Brighton Hosts First of Bond Informational Meetings
About 25 people attended a meeting to learn more about the city's proposed 5.6 million bond.
A majority of the 25 people who attended an informational bond meeting Wednesday night expressed some form of concern - from whether now was the right time to pursue a community improvements bond to the the number of projects listed in the proposal as well as the whether the projects themselves should be included.
The meeting was hosted by Brighton City Manager Dana Foster at the Brighton District Library. It was the first of two scheduled meetings approved by City Council members to inform residents about the bond proposal they will vote on in November.
The proposed $5.6 million bond includes plans for residential curb and gutter improvements, residential street reconstructions, new sidewalk installations, sidewalk repairs and a camera monitoring system upgrade for key locations around the city to name a few.
It also designates $1 million for neighborhood infrastructure partnerships in which residents acting together with neighbors can choose to contribute funds for additional improvements and submit a proposal to the city. City Council members will then vote on which proposals to approve and collect the funds before sending the projects out to bid.
The proposed bond millage would pick up just as the 1996-97 bond is paid off, according to Foster. The estimated average millage rate is 1.12 mills which would increase current average debt service for residential customers by $1.18, commercial by $9.05 and industrial by $6.07.
Not all Brighton residents want some of the improvements. Donna Kennedy is one of them saying she didn't want sidewalks or curb and gutters added to her neighborhood near Chestnut and 5th Streets.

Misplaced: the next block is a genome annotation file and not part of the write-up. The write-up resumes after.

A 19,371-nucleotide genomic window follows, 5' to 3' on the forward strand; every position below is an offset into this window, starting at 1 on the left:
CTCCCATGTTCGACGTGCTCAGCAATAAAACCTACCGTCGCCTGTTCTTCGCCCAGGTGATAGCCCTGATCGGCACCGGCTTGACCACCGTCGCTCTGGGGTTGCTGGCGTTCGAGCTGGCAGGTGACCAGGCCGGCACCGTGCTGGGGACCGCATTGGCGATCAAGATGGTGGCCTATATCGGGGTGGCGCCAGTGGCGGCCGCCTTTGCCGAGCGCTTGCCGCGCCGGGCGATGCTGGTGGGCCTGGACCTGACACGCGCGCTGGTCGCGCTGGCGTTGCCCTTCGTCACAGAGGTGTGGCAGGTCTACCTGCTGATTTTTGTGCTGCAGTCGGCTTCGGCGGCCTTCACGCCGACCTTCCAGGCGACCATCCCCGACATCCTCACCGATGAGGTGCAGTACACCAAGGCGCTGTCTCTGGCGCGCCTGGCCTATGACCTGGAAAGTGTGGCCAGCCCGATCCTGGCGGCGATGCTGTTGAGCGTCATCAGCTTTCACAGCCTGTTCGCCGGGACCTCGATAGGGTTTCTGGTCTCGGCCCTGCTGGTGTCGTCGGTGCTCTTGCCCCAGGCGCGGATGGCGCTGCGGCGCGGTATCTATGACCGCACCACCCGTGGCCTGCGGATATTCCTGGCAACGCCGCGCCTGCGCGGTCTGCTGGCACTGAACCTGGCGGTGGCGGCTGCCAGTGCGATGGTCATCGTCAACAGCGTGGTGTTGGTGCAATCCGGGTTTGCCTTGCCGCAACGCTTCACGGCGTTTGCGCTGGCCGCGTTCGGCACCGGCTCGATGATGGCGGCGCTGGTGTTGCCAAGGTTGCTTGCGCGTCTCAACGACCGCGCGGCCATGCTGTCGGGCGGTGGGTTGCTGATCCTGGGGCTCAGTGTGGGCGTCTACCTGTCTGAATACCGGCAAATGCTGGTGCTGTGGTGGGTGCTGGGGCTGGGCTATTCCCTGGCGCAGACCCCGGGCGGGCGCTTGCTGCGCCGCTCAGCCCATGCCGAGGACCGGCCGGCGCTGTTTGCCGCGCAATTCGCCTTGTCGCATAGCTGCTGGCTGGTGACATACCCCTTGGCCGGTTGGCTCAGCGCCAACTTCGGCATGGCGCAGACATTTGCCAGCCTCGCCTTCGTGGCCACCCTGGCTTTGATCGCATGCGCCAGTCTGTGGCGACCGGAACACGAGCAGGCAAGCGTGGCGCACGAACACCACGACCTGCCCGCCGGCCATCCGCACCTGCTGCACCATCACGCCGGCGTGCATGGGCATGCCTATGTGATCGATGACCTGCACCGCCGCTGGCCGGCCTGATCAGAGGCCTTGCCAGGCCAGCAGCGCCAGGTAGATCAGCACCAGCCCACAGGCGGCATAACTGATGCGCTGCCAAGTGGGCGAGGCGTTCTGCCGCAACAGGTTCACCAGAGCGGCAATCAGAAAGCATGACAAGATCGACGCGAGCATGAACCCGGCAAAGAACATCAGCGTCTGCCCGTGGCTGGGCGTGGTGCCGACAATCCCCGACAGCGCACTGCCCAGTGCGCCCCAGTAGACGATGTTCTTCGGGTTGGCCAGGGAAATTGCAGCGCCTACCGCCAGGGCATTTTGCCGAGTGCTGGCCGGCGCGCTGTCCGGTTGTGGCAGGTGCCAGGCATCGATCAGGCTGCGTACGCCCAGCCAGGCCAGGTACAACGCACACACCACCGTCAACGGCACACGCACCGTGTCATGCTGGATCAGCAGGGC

"My area is very homey, very country, very pleasant and relaxing," she said. "I don't want them coming in. I bought the house for the way it looks now and I want it to stay that way."
Foster said that if the bond is passed in November, the city would proceed by holding information and input meetings for residents in neighborhoods undergoing improvements and City Council members will listen to their feedback.
Brighton Kiwanis President and resident Suzanne Richardson said she knew the city had to make improvements in order to stay competitive with neighboring communities, but expressed concern about the fate of some of the city's old trees with the new installation of sidewalks and curb and gutter infrastructure.
Foster said the city planned to replace any trees or shrubs taken out and repair any lawn or yard damaged during construction.
Kennedy said she loves her tree and doesn't want to see it cut down.
"I don't want some puny little one. I want my tree to stay," she said. "I know that things need to be improved, but I think at this time they should be fixing the streets that have the gargantuan holes."
The next meeting will be held Monday, Oct. 1 at the Brighton District Library from 6:30-8 p.m. For more information, visit www.brightoncity.org.